Abstract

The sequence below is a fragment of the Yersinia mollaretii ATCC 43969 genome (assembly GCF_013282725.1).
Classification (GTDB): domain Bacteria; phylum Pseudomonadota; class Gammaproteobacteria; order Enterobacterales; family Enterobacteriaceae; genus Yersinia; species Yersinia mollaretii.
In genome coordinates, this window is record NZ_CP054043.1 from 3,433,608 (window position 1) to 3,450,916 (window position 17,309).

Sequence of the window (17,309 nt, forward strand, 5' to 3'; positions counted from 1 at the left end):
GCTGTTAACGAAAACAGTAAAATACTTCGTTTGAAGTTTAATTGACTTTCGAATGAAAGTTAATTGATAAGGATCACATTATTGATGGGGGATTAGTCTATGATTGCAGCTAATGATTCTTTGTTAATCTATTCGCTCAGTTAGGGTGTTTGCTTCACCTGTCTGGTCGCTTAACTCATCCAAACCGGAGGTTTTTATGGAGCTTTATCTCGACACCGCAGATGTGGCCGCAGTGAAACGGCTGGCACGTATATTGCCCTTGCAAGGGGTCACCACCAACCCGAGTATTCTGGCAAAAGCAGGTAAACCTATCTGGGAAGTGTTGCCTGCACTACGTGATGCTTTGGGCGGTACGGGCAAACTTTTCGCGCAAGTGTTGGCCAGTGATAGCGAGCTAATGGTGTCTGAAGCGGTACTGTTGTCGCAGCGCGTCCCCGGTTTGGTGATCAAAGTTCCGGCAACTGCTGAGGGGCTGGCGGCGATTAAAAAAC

In 2016, the National Aeronautics and Space Administration (NASA) Advanced Exploration Systems (AES) project office funded testing at the NASA Glenn Research Center to evaluate the maturity of the Proton Exchange Membrane (PEM) fuel cell technology and its viability for supporting launch vehicle and space applications. This technology evaluation included vibration, reactant purity, and vacuum exposure sensitivity testing. The evaluation process did not include microgravity testing. This paper discusses the vibration sensitivity testing of two air-independent fuel cell stacks provided by different vendors to assess the ability of currently available fuel cell stack hardware to survive the projected random vibrational environment that would be encountered in an upper stage launch vehicle. Baseline performance testing was utilized to quantify stack performance and overboard leak rate at standard atmospheric conditions in order to provide a reference for posttest comparison. Both fuel cell stacks were tested at a random vibration qualification level of 10.4 grms for five minutes in each axis. Low-level sinusoidal sweeps were conducted before and after each random vibration level run to see if any significant change in resonances were detected. Following vibration facility testing, the baseline performance testing was repeated. Test results demonstrated no measurable change in fuel cell electrochemical or mechanical performance, indicating that the two evaluated PEM fuel cell stacks may be suitable for space applications pending microgravity testing.

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